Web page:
(B) The trough shall be installed over the sheared ends of three pieces of #4 rebar. The three pieces rebar shall be mounted in a straight line, 24″ apart, on a support with 6″ of each piece of rebar projecting vertically above the surface of the support. The trough shall be 72″ in length, and shall be centered over the three pieces of rebar so that 12″ of the trough extends beyond each of the outside pieces of rebar.

(C) The drop test shall be repeated four times, using a new trough for each test. The sandbag shall be dropped: (i) once with the trough level and the sandbag centered over the middle piece of rebar; (ii) once with the trough level and the sandbag centered over one of the end pieces of rebar; (iii) once with the trough tilted (at the maximum angle allowed by the design) with the sandbag centered over the middle piece of rebar; (iv) once with the trough tilted (at the maximum angle allowed by the design) with the sandbag centered over one of the end pieces of rebar.

(4) Other methods for penetration testing may be substituted for those set forth in this section where acceptable to the Division as being equally effective.

(f) Each manufacturer, or other person or entity reselling or distributing manufactured protective covers, shall furnish the ultimate user of the protective cover with instructions regarding appropriate use of the protective covers. The instructions, written in English, shall include at least the following:

(1) Instructions as to whether the protective cover is designed for use at grade or above grade.

(2) A statement indicating the maximum height of fall that the cover is designed to protect against impalement, but not to exceed 7 1/2′.

(3) Installation instructions.

(4) Instructions regarding the inspection and/or use of damaged or defective protective covers. The effects, if any, of damaged stabilizer vanes/fins shall be included in this instruction.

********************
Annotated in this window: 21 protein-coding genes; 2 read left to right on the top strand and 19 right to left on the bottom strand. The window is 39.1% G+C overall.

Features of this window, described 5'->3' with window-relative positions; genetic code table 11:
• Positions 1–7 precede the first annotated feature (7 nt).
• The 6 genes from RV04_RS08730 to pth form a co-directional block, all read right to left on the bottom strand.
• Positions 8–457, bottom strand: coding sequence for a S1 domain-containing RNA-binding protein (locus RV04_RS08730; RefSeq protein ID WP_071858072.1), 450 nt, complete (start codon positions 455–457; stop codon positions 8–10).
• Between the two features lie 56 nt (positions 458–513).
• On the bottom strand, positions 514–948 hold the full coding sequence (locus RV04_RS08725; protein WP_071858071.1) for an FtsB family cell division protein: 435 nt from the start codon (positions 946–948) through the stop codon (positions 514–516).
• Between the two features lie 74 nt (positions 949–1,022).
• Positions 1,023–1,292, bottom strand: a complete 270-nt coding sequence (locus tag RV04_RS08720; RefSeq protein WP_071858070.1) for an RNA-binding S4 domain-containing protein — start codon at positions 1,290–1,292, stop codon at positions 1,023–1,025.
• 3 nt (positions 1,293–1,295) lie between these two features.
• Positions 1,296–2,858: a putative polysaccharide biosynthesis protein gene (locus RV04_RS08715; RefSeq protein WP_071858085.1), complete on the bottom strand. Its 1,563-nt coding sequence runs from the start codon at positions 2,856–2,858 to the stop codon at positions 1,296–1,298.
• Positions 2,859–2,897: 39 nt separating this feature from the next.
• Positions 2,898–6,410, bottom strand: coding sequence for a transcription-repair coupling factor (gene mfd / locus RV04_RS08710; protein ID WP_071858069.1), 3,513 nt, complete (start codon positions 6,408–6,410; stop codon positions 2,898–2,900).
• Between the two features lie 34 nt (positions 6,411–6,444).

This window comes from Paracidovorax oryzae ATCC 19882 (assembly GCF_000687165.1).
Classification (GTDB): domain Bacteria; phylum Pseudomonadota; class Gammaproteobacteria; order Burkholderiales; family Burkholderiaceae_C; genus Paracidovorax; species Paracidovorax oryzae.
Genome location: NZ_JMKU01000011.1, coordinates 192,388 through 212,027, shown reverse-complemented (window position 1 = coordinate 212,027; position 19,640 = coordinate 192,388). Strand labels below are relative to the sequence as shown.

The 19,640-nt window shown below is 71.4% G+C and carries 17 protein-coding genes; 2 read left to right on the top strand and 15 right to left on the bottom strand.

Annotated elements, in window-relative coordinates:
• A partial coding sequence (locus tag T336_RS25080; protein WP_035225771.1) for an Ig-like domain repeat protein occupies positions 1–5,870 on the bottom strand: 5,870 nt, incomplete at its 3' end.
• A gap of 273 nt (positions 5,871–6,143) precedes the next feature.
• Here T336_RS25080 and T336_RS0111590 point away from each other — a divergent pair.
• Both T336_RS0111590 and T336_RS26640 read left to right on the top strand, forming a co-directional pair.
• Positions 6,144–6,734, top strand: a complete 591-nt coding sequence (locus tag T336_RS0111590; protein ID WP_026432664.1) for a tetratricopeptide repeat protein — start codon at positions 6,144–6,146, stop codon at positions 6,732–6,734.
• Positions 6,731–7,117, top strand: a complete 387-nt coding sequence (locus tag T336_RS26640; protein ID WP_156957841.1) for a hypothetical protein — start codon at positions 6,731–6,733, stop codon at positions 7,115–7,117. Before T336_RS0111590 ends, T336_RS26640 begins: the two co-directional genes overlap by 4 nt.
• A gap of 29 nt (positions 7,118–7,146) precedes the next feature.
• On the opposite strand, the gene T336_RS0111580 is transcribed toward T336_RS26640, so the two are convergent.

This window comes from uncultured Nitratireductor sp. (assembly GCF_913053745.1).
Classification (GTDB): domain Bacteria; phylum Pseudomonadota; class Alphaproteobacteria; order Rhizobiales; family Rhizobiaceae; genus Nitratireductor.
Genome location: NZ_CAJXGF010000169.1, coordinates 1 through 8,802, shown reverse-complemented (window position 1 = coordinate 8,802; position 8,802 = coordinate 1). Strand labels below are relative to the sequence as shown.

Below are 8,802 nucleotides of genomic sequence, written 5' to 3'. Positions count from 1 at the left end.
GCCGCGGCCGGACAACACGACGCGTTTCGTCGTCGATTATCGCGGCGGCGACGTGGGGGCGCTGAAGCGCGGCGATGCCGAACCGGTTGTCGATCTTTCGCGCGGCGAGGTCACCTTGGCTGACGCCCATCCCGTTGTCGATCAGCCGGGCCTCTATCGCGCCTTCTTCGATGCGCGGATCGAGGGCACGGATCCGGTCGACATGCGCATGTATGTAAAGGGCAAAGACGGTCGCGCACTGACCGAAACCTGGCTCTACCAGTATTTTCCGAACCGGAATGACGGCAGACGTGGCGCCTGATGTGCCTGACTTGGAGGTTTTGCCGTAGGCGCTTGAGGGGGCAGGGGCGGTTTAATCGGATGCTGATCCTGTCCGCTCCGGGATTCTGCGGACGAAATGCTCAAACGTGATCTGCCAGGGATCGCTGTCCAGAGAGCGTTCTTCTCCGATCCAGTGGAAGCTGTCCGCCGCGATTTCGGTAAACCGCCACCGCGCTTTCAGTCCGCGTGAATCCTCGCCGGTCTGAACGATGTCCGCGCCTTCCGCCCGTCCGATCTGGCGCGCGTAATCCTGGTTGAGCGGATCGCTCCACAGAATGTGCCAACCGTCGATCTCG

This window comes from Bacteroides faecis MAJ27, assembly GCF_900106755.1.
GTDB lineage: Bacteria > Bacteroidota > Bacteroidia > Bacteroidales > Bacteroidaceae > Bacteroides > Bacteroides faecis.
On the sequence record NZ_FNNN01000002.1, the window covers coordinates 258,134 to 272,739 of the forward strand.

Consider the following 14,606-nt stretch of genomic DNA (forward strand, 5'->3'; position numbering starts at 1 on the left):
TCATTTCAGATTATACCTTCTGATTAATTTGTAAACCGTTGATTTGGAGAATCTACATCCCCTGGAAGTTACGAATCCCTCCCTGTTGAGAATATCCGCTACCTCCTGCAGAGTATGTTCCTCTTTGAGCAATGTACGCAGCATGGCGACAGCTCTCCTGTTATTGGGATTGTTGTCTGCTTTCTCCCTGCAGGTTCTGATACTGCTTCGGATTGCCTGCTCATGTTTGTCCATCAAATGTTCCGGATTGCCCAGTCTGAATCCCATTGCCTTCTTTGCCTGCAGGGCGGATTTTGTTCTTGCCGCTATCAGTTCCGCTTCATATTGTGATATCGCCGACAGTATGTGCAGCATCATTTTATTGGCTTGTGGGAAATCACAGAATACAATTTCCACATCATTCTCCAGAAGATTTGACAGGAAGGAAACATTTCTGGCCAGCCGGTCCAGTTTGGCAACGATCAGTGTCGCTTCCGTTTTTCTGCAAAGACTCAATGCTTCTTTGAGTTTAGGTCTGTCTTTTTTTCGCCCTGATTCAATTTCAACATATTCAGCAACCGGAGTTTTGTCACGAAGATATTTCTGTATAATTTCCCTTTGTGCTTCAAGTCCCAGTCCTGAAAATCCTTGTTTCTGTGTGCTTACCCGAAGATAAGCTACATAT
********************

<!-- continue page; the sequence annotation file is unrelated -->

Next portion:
(5) Any other instructions deemed necessary by the manufacturer regarding the use of the protective covers.

(g) Each employer whose employees use or work around or above protective covers shall inform its employees of the content of the manufacturer’s instructions. Such information shall be provided to employees in a manner that allows them to understand the appropriate use of protective covers and the hazards associated with impalement.

(h) Marking – Each protective cover shall be marked with the following information:

(1) Model Number or Trademark.

(2) California Approval Number as issued pursuant to Sections 1712 and 1505 of this Code.

(3) Size(s) designation.

Technical Report Documentation Page

Disclaimer

This research was funded through VariCap LLC. The contents of this report reflect the views of the authors who are responsible for the facts and accuracy of the data presented herein. Oklahoma State University does not endorse products or manufacturers. Trade and manufacturers’ names appear in this report only because they are considered essential to the research conducted in this document.